Hippiedom tried to imagine a utopianism bred through a counterculture that challenged establishment values and tried to coerce a universal bond based on love and brotherhood. What many of the postpunk generation saw though was a movement interested in permanent leisure, a “cheap holiday in other people’s misery” as Johnny Rotten put it. The hippies, after all, didn’t want people to stop fixing their toilets and pumping gas into the VW buses. All the communes that sprouted during the late ’60s and early ’70s promised self-sustainability, but most of them dissolved for the same reasons that Big Brother style reality shows tend to garner so many viewers. The communal ideal did find success however in the Manson family, who failed to let hidden ego clashes get in the way of their vision of an alternative culture.

Only 25 years after the human animal had hit rock bottom by enacting a bureaucratic proposal of self-extinction, hippies thought they escape the allure of fascism without ever exploring the psychological and social conditions which ushered its arrival. Furthermore, their weapon against the fascist enterprise was rock ‘n’ roll populism, which completely ignored the fact that fascism too was a populist movement. Anxieties that the baby boomer generation would follow this same path were voiced in the film Wild in the Streets, about a young rock star who is elected President and sets up re-education camps to forcefeed LSD to anyone over 35 for the rest of their lives. A silly concept, to be sure, but rock’s descent into misogynist narcissistic claptrap about an eternal party in the ’70s wasn’t a good sign that rock was brewing with answers on how to resolves society’s capacity for subjugation.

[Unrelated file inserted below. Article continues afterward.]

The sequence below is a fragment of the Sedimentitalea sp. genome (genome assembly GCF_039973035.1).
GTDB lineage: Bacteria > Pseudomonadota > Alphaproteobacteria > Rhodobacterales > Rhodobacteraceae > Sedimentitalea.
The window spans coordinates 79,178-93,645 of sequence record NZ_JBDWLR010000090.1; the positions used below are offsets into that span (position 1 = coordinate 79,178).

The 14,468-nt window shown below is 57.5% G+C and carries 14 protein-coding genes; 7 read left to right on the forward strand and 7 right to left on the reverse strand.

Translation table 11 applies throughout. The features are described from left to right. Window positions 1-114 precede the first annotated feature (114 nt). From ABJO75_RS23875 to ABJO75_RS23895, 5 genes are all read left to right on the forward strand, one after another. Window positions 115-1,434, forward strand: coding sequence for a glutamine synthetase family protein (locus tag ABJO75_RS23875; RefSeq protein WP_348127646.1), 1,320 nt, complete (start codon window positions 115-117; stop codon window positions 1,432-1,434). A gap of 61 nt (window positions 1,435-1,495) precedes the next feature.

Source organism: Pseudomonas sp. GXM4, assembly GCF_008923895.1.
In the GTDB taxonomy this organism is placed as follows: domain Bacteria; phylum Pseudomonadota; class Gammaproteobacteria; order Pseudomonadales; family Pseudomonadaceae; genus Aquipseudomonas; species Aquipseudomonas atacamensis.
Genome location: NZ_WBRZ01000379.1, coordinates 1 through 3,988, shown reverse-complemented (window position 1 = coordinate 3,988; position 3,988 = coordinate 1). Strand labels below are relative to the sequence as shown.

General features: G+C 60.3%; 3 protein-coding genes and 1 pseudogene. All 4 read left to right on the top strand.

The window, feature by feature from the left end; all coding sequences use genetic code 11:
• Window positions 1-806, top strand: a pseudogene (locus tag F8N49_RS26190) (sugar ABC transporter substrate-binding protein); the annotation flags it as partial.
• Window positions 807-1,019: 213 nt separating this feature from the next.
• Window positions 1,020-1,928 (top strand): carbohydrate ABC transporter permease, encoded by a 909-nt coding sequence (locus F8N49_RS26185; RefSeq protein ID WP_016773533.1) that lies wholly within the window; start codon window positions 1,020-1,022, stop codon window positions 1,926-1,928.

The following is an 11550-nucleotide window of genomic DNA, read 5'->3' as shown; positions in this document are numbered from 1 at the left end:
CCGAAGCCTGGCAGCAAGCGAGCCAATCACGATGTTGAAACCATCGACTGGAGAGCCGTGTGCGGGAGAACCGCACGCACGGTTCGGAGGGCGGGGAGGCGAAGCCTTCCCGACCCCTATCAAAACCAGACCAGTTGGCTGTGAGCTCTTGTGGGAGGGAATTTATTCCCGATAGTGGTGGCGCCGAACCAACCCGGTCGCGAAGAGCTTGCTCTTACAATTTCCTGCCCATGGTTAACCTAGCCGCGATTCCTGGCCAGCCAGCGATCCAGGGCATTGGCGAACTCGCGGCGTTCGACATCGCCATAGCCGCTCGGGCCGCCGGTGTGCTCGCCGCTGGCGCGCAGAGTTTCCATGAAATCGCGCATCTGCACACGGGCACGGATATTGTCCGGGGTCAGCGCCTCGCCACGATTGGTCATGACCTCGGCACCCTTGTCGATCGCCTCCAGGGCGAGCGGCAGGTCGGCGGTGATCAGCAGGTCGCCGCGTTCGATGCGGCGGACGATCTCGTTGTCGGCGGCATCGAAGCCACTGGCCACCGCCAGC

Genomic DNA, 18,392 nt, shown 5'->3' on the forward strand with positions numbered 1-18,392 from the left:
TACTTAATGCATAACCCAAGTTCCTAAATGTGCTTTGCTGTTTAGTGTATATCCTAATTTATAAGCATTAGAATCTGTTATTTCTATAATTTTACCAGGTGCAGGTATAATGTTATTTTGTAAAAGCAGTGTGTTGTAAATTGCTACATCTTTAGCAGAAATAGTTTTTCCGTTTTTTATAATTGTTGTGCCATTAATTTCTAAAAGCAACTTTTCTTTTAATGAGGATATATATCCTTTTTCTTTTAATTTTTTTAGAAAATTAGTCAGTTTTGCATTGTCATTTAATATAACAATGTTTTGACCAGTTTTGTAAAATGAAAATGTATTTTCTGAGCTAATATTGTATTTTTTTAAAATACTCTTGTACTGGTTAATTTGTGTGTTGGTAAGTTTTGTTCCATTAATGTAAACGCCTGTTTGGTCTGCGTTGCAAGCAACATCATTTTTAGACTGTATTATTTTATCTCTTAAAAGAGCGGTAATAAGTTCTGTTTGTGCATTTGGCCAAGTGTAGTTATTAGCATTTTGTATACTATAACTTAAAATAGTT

Fascism was a source of fascination for early industrial noisemakers. Noisy underground cassettes, performances, and fanzines explored this most extreme of positions in provocative and shocking ways. Chronologically, this preoccupation aligned with the rise of the national front and Thatcherite conservativism in the UK, as well as neoconservatism and the theocratic populism of the religious right in the US, which lead many to question the motives of this movement. In truth, there was little in the music itself to dissuade the opinion that industrial musicians held totalitarian sympathies.

While some, such as Cabaret Voltaire, tried to link the rise of Christian fundamentalism in the West to the (American-backed) advent of Islamism in the East in a critical way, others seemed to be openly drawn to the seductive thrill of the far right. Boyd Rice of NON has often courted controversy for his refusal to disavow his more extreme viewpoints, even going so far as to participate in a cordial interview with avowed Neo-Nazi leader Tom Metzger. Death In June’s Tom Wakeford was a member of the National Front before he became involved in the punk, industrial, and neo-folk scenes. William Bennett’s Whitehouse project, which followed the industrial tradition with an extreme form of atonal sound collage called power electronics or noise, often put out frankly fascist (the album New Britain), racist (participation in the White Power cassette), and sexist (songs like “Rapemaster”, “Just Like a Cunt”, and “Pro-Sexist”) sentiments, which were pronounced as art but provided no commentary and little space for interpretation. To date, a subset of artists in the noise scene, who hold such colorful names as Xenophobic Ejaculation, continue to thrive under the adopted banner of “white power electronics”, which is exactly what it sounds like.